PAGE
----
Iran weighs its options for taking revenge for the assassination of nuclear scientist Mohsen Fakhrizadeh.
Tehran, Iran – The Iranian authorities have promised to exact “harsh revenge” after top nuclear scientist Mohsen Fakhrizadeh was assassinated in an explosion and a hail of bullets near Tehran on Friday.
Fakhrizadeh, head of the research and innovation organisation in Iran’s defence ministry, had long been suspected by Western and Israeli intelligence of leading the nation’s military nuclear programme until it was disbanded in 2003.
Iran has not minced words in pointing the blame for Fakhrizadeh’s assassination at Israel, a key United States ally that has been the biggest supporter of US President Donald Trump’s “maximum pressure” campaign on Iran.
There has been no claim of responsibility for the killing of Fakhrizadeh.
The United Nations and European countries have urged restraint as tensions are spiking before outgoing US President Donald Trump in January hands over the presidency to Joe Biden, who has promised to reverse his hardline approach towards Iran.
Iranian Foreign Minister Mohammad Javad Zarif said in a tweet on Saturday it is “shameful that some refuse to stand against terrorism and hide behind calls for restraint”.
According to Diako Hosseini, a senior researcher with the Center for Strategic Studies, the research arm of the Iranian president’s office, Iran is unlikely to pursue a military response in the short term, but that does not mean the assassination of Fakhrizadeh will go unanswered.
“I think at the moment, evaluating all the aspects of this assassination and legally pursuing it would have a higher priority for Iran,” Hosseini told Al Jazeera.
“Iran knows well that the political aspect of this assassination is a more important goal for Israel: to escalate tensions before the end of the Trump administration and dragging Iran and the US into a larger confrontation that will make the path of diplomacy more difficult for the next US administration.”
Hosseini believes Israel will ultimately not gain anything by this assassination because Iran’s nuclear programme is no longer dependent on individuals, having a firm structure and a large number of young scientists in place.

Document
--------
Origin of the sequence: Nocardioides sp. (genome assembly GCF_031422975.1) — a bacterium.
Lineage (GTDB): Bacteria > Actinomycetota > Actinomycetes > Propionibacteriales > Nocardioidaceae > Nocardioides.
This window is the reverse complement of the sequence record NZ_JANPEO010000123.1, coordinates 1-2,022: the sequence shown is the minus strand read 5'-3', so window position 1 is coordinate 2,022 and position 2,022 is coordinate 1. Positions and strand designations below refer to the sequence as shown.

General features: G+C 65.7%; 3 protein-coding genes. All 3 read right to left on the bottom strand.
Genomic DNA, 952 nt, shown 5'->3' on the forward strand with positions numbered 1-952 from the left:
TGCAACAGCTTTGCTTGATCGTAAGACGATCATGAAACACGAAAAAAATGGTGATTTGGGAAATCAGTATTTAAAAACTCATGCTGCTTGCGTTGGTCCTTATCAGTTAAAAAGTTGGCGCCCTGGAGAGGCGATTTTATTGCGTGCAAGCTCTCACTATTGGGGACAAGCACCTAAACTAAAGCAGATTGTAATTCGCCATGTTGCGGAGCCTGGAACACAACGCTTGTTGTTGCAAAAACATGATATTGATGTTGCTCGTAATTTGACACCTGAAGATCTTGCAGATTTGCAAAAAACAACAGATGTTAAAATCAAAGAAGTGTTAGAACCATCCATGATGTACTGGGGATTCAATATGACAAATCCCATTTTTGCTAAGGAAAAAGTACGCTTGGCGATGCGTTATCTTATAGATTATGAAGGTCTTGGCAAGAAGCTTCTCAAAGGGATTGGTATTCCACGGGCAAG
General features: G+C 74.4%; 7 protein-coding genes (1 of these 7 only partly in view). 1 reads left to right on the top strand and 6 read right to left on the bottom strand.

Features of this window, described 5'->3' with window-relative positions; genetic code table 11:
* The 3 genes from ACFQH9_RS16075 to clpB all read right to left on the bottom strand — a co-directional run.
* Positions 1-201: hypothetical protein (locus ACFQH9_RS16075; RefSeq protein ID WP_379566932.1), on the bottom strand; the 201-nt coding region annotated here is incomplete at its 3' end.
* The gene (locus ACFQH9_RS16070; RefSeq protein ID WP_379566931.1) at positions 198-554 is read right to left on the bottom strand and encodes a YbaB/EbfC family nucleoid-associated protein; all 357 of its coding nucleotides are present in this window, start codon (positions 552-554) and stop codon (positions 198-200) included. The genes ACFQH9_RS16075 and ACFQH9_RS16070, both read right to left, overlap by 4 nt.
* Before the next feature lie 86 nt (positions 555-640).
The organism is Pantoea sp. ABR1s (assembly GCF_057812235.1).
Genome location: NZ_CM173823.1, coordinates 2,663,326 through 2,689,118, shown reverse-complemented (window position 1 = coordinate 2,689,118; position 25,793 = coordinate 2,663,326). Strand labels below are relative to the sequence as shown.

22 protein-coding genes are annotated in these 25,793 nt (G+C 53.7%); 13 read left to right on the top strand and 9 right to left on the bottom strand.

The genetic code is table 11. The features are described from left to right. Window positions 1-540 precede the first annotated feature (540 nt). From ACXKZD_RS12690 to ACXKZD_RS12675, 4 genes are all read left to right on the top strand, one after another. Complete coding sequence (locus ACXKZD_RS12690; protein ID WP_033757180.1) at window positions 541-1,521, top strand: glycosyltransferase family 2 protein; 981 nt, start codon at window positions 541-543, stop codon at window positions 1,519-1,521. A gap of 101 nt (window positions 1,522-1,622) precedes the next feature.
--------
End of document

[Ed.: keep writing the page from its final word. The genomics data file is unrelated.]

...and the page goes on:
“Netanyahu made Israel more unsafe with this assassination,” he said in reference to the Israeli prime minister.
“The list of Iranian scientists assassinated by Israel has grown longer and Iran’s security organisations feel pressured to retaliate in order to keep the psychological balance and make a political reprisal.”
About a decade ago, several Iranian nuclear scientists were assassinated in attacks that Israel has long been suspected of carrying out.
Tehran has long maintained its nuclear programme is peaceful.
Trita Parsi, executive vice president of the Washington-based Quincy Institute for Responsible Statecraft, believes Iran could respond militarily to Fakhrizadeh’s assassination.
“But it seems unlikely that it will target US interests, and even if they target Israeli interests, Tehran is likely to seek plausible deniability in order to make further escalation more difficult,”.
According to Parsi, a debate over how Iran should react is continuing among the Iranian authorities.
On one hand, he said, Rouhani announced publicly earlier today that Iran will not fall for Israel’s trap by responding carelessly.
On the other hand, “there are elements who argue that these assassinations only take place because Iran had not responded to previous attacks, and provocations and future attacks will only stop if Iran retaliates harshly to this one”.
Parsi said the timing of Iran’s response will depend on how the internal debate evolves and how Western states – and Biden’s team – react to the assassination.
“Weak responses from the outside will likely make the internal demands for a swift Iranian response stronger,” he said.
So far, both Trump and Biden have refrained from directly addressing the assassination, although the Republican president retweeted Israeli writer Yossi Melman, who said the scientist’s death “is a major psychological and professional blow for Iran”.